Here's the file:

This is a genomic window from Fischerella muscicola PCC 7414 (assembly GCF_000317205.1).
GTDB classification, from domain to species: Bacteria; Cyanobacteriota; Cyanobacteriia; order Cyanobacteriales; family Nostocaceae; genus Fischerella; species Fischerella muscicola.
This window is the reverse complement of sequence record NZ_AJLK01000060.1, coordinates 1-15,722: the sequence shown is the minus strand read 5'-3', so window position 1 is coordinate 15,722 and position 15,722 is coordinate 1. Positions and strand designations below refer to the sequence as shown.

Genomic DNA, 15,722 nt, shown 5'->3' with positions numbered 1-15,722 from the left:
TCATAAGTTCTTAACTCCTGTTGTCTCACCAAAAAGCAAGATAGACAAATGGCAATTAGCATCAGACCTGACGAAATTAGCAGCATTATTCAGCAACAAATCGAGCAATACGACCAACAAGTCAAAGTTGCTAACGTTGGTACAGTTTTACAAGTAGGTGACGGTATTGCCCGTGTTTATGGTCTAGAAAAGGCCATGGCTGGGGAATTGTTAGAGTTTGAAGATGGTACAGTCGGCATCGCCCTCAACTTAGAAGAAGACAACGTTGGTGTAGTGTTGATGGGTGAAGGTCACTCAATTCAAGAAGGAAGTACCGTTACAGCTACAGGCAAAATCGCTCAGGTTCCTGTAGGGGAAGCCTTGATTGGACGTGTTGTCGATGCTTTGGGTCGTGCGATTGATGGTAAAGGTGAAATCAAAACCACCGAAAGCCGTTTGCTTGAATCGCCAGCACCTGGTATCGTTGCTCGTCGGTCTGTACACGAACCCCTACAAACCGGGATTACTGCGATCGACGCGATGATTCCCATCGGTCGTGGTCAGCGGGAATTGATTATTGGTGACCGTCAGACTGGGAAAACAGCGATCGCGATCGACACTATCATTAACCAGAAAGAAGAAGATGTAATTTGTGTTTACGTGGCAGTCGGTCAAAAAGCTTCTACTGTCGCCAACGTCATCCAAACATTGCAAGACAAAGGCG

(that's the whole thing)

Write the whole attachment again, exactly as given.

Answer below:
This is a genomic window from Fischerella muscicola PCC 7414 (assembly GCF_000317205.1).
GTDB classification, from domain to species: Bacteria; Cyanobacteriota; Cyanobacteriia; order Cyanobacteriales; family Nostocaceae; genus Fischerella; species Fischerella muscicola.
This window is the reverse complement of sequence record NZ_AJLK01000060.1, coordinates 1-15,722: the sequence shown is the minus strand read 5'-3', so window position 1 is coordinate 15,722 and position 15,722 is coordinate 1. Positions and strand designations below refer to the sequence as shown.

Genomic DNA, 15,722 nt, shown 5'->3' with positions numbered 1-15,722 from the left:
TCATAAGTTCTTAACTCCTGTTGTCTCACCAAAAAGCAAGATAGACAAATGGCAATTAGCATCAGACCTGACGAAATTAGCAGCATTATTCAGCAACAAATCGAGCAATACGACCAACAAGTCAAAGTTGCTAACGTTGGTACAGTTTTACAAGTAGGTGACGGTATTGCCCGTGTTTATGGTCTAGAAAAGGCCATGGCTGGGGAATTGTTAGAGTTTGAAGATGGTACAGTCGGCATCGCCCTCAACTTAGAAGAAGACAACGTTGGTGTAGTGTTGATGGGTGAAGGTCACTCAATTCAAGAAGGAAGTACCGTTACAGCTACAGGCAAAATCGCTCAGGTTCCTGTAGGGGAAGCCTTGATTGGACGTGTTGTCGATGCTTTGGGTCGTGCGATTGATGGTAAAGGTGAAATCAAAACCACCGAAAGCCGTTTGCTTGAATCGCCAGCACCTGGTATCGTTGCTCGTCGGTCTGTACACGAACCCCTACAAACCGGGATTACTGCGATCGACGCGATGATTCCCATCGGTCGTGGTCAGCGGGAATTGATTATTGGTGACCGTCAGACTGGGAAAACAGCGATCGCGATCGACACTATCATTAACCAGAAAGAAGAAGATGTAATTTGTGTTTACGTGGCAGTCGGTCAAAAAGCTTCTACTGTCGCCAACGTCATCCAAACATTGCAAGACAAAGGCG